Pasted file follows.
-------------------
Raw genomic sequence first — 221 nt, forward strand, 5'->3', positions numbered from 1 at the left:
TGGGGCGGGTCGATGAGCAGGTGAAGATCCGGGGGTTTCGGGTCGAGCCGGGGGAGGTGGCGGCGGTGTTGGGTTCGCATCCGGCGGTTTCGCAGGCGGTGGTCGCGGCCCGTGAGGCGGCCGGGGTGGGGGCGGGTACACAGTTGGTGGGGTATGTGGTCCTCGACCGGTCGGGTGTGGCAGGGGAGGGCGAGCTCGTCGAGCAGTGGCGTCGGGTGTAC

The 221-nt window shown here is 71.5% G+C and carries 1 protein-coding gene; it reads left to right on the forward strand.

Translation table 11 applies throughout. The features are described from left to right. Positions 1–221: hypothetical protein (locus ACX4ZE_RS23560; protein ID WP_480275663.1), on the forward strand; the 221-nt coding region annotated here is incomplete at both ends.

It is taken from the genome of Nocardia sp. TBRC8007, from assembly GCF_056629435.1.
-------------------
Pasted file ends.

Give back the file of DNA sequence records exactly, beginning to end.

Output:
Raw genomic sequence first — 221 nt, forward strand, 5'->3', positions numbered from 1 at the left:
TGGGGCGGGTCGATGAGCAGGTGAAGATCCGGGGGTTTCGGGTCGAGCCGGGGGAGGTGGCGGCGGTGTTGGGTTCGCATCCGGCGGTTTCGCAGGCGGTGGTCGCGGCCCGTGAGGCGGCCGGGGTGGGGGCGGGTACACAGTTGGTGGGGTATGTGGTCCTCGACCGGTCGGGTGTGGCAGGGGAGGGCGAGCTCGTCGAGCAGTGGCGTCGGGTGTAC

The 221-nt window shown here is 71.5% G+C and carries 1 protein-coding gene; it reads left to right on the forward strand.

Translation table 11 applies throughout. The features are described from left to right. Positions 1–221: hypothetical protein (locus ACX4ZE_RS23560; protein ID WP_480275663.1), on the forward strand; the 221-nt coding region annotated here is incomplete at both ends.

It is taken from the genome of Nocardia sp. TBRC8007, from assembly GCF_056629435.1.